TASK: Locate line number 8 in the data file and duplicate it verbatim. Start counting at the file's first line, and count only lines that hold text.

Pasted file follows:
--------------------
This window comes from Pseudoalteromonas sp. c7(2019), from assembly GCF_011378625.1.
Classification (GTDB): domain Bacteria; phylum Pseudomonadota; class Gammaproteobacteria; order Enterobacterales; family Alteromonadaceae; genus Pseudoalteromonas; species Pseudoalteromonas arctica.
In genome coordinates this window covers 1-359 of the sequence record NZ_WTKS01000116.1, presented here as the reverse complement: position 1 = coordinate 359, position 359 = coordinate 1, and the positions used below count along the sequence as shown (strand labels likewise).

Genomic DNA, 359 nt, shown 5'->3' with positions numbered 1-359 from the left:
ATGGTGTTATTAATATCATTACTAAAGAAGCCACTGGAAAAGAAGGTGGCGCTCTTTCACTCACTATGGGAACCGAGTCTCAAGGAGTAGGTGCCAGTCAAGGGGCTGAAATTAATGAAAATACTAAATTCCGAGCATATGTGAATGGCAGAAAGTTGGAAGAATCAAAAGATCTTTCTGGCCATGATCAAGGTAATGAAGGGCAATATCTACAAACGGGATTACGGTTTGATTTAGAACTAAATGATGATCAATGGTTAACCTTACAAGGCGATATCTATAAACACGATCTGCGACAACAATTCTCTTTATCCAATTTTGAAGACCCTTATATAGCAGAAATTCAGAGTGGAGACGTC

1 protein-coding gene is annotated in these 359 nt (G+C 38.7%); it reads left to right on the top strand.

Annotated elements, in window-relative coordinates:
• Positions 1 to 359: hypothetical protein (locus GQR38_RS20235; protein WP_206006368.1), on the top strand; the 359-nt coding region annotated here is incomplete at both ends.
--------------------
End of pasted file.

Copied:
• Positions 1 to 359: hypothetical protein (locus GQR38_RS20235; protein WP_206006368.1), on the top strand; the 359-nt coding region annotated here is incomplete at both ends.